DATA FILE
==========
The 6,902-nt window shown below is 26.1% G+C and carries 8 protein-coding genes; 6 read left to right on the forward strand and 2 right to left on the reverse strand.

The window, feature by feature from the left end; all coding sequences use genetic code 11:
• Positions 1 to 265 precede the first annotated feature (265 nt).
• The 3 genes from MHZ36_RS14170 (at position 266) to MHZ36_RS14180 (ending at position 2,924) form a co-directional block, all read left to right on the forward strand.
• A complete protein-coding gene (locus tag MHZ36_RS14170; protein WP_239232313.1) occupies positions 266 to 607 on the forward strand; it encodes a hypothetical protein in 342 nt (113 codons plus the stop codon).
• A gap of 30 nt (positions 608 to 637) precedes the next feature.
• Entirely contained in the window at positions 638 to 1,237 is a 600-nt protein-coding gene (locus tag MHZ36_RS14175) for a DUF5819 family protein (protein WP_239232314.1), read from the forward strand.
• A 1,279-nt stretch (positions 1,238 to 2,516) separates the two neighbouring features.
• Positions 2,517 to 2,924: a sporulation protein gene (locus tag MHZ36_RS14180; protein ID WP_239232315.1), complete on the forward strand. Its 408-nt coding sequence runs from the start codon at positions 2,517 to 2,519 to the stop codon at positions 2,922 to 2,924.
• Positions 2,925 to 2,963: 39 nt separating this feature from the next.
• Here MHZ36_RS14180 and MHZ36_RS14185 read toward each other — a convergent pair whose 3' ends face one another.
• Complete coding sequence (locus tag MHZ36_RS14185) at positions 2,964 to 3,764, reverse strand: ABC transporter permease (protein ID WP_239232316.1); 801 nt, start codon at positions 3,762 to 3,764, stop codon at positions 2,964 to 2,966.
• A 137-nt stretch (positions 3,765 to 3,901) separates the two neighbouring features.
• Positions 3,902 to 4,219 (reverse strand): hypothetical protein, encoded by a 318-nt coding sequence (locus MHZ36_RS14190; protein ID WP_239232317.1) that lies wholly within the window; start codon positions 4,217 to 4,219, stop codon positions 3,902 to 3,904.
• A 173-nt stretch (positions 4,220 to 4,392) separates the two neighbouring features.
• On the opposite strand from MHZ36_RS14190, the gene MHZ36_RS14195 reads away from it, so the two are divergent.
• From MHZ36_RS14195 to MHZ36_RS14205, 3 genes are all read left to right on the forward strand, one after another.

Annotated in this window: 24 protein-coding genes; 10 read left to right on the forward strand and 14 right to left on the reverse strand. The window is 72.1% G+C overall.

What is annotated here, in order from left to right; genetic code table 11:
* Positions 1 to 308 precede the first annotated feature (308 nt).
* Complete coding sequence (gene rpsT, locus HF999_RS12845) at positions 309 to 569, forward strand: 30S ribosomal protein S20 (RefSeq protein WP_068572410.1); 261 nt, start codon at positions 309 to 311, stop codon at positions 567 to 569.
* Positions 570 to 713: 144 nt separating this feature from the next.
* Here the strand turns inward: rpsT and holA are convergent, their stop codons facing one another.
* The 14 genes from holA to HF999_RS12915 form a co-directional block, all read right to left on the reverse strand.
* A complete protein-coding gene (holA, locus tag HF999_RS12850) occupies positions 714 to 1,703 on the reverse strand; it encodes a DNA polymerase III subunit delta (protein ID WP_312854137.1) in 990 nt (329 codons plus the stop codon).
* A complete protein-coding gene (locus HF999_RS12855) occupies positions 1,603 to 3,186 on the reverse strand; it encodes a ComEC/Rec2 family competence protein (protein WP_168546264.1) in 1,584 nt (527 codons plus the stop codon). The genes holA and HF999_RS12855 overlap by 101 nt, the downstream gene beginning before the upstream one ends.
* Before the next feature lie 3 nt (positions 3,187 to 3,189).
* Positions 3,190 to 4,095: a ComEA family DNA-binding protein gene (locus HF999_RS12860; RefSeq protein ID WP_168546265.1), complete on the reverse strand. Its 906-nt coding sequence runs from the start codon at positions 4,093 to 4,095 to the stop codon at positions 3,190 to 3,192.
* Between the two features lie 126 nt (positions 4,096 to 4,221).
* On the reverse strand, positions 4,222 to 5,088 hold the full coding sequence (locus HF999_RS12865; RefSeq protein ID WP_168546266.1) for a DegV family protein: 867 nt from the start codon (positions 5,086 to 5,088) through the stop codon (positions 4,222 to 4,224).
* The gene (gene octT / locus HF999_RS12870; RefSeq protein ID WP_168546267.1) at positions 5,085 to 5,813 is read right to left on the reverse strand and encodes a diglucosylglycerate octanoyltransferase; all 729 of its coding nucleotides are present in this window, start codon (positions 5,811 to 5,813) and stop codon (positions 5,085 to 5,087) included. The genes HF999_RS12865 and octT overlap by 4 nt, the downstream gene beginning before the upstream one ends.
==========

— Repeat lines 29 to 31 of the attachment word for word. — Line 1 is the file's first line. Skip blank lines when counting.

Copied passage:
* Between the two features lie 126 nt (positions 4,096 to 4,221).
* On the reverse strand, positions 4,222 to 5,088 hold the full coding sequence (locus HF999_RS12865; RefSeq protein ID WP_168546266.1) for a DegV family protein: 867 nt from the start codon (positions 5,086 to 5,088) through the stop codon (positions 4,222 to 4,224).
* The gene (gene octT / locus HF999_RS12870; RefSeq protein ID WP_168546267.1) at positions 5,085 to 5,813 is read right to left on the reverse strand and encodes a diglucosylglycerate octanoyltransferase; all 729 of its coding nucleotides are present in this window, start codon (positions 5,811 to 5,813) and stop codon (positions 5,085 to 5,087) included. The genes HF999_RS12865 and octT overlap by 4 nt, the downstream gene beginning before the upstream one ends.